Dan Habib never imagined that he would produce a movie about his own family and their experience raising Samuel, his son with cerebral palsy.
Habib--a photojournalist--spent 20 years capturing the lives of others, never his own. His transition into advocating for students with disabilities stemmed from his son’s experiences and his move from photojournalism to filmmaking was a means of making deeper connections with his audiences.
Habib explained that the motivation to start his first film, Including Samuel, was the result of three concurrent events.
In 2002, Samuel was diagnosed with cerebral palsy, and in 2003, after complications from a tonsillectomy, he ended up in an intensive care unit. Habib was understandably stressed and at the encouragement of Samuel’s physician, he leaned on his photography for comfort, taking photos of Samuel’s experience in the hospital.
Next, Habib became involved in a leadership series for parents of children with disabilities at the Institute on Disability at the University of New Hampshire (UNH), which focused on the importance of inclusive education. The series inspired Dan, and he became committed to inclusivity-- both in and out of schools. He also started documenting the experiences of students with disabilities in inclusive settings, gaining a deeper understanding of inclusive education in action. Lastly, a group of students at a local prep school in New Hampshire, after viewing Habib's photo exhibition on teen sexuality, told him that they would have been more connected to the work if it were a film.
A group of young people touched by Including Samuel started the I Am Norm campaign for “promoting inclusive practices in schools and communities.” The crux of the campaign is the question, “Who is Norm?” and the answer, of course, is “Everyone, for we are all unique and no one person is normal.”
After Including Samuel, Habib went on to create Who Cares About Kelsey?, a film that follows Kelsey, a student with significant emotional and behavioral needs and how her school’s use of Positive Behavioral Interventions and Supports (PBIS) and person centered planning helped her succeed.
Following this project, Habib created other works:
- A series of nine mini films, including six focused on incarcerated youth and two on students with autism
- Restraint and Seclusion: Hear Our Stories, a film documenting the experiences of children and young adults with restraint and seclusion. As with Including Samuel, a campaign (originated by the non-profit TASH) accompanied the film. Stop Hurting Kidsseeks to “end restraint and seclusion abuse in schools,” an important and timely topic.
Habib also creates films for SWIFT (Schoolwide Integrated Framework for Transformation) and has recently release two short films--Whatever it Takes and Together. Both films feature educators, students, and families of schools working with guidance from SWIFT. Both are powerful.
All of Habib’s SWIFT films can be used freely from the SWIFT YouTube channel.
In his newest project, Intelligent Lives (working title), Habib is exploring the world of students living with intellectual disabilities. He explains that nationally, only 17% of students with intellectual disabilities are included in general education, representing the most segregated group of students with disabilities. They have a graduation rate of 40% and an unemployment rate of 75%.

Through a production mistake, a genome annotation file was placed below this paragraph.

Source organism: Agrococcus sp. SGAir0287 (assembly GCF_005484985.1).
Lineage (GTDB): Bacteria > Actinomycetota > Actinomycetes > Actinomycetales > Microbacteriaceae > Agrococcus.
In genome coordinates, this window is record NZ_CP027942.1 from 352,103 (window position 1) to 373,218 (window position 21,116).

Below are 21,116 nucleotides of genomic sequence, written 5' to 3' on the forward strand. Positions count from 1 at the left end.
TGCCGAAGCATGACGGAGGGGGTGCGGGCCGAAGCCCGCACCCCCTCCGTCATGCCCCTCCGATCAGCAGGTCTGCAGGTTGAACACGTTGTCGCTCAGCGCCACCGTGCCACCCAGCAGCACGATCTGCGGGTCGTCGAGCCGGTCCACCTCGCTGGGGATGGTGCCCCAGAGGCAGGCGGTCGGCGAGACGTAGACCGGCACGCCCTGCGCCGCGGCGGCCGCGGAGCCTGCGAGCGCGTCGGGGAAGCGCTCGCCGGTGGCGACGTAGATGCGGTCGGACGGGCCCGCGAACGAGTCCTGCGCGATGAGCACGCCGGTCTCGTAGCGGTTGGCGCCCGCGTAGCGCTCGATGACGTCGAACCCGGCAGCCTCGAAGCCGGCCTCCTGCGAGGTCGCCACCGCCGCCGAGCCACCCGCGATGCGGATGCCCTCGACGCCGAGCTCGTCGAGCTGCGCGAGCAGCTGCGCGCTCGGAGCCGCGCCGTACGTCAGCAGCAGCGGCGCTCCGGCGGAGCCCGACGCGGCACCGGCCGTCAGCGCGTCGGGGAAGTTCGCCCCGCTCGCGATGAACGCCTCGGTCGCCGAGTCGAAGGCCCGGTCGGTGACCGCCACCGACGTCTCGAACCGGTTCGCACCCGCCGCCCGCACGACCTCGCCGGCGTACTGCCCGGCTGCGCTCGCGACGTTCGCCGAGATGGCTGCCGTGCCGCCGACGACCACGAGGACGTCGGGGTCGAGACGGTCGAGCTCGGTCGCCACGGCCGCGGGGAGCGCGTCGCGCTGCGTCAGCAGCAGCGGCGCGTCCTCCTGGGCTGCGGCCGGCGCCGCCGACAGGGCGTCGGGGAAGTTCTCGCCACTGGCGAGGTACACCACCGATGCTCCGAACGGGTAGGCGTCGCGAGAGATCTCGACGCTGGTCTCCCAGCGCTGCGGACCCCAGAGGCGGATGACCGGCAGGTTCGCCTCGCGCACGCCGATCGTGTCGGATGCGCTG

The film will also educate viewers on the roots of IQ testing as a measure of intelligence and its historical use as a tool for determining “defective” members of society during the early 1900’s European migration to the United States. Habib will show how IQ testing has led to mass segregation and the over classification of students of color in special education, yet is still used as an assessment tool in 49 of 50 states. Although the film will not be released until Fall 2017, information on students with intellectual disabilities, resources, and a short preview are currently available.
The Urban Collaborative spoke to Habib about his views on special education in urban schools. He told us he has found that successful inclusive practices are less about funding and more about school and district leadership, and learning how to implement inclusive practices.
For example, while filming for Whatever It Takes in Moorhead, Mississippi, Habib found an inclusive school driven by the belief that all students can learn and be successful. In Moorhead, , one of the poorest communities in the country with 100% of its students eligible for free and reduced lunch, Habib saw a public school that “implemented inclusion beautifully.” He saw accessible and inviting classrooms, universally designed lessons, and scheduled time for general and special education teachers to collaborate.
From his perspective as a parent and his experiences visiting schools, Habib finds that implementing inclusive practices in large part means reframing how the school views families and creating an environment where families are collaborators and partners in their children’s education. He urges districts and schools to:
- Initiate regular communication with families
- Empower families to have an integral role and feel valued in their children’s education
- Realize that parents are experts where their children are concerned
In his own experience, Habib has seen the successful engagement of families through schools offering volunteer opportunities, getting to know the families before the school year begins, and showing acts of appreciation for the parents’ role.
Dan Habib has tried to be a catalyst for inclusion by showing visually what is possible, by creating a narrative from the perspective of a parent, and by pushing the envelope in how we view inclusive education, students with more significant disabilities, and soon the IQ test. We are honored to be a partner in Dan Habib’s work. We encourage our readers to look at SWIFT, show Habib’s movies, and connect with him to show your support.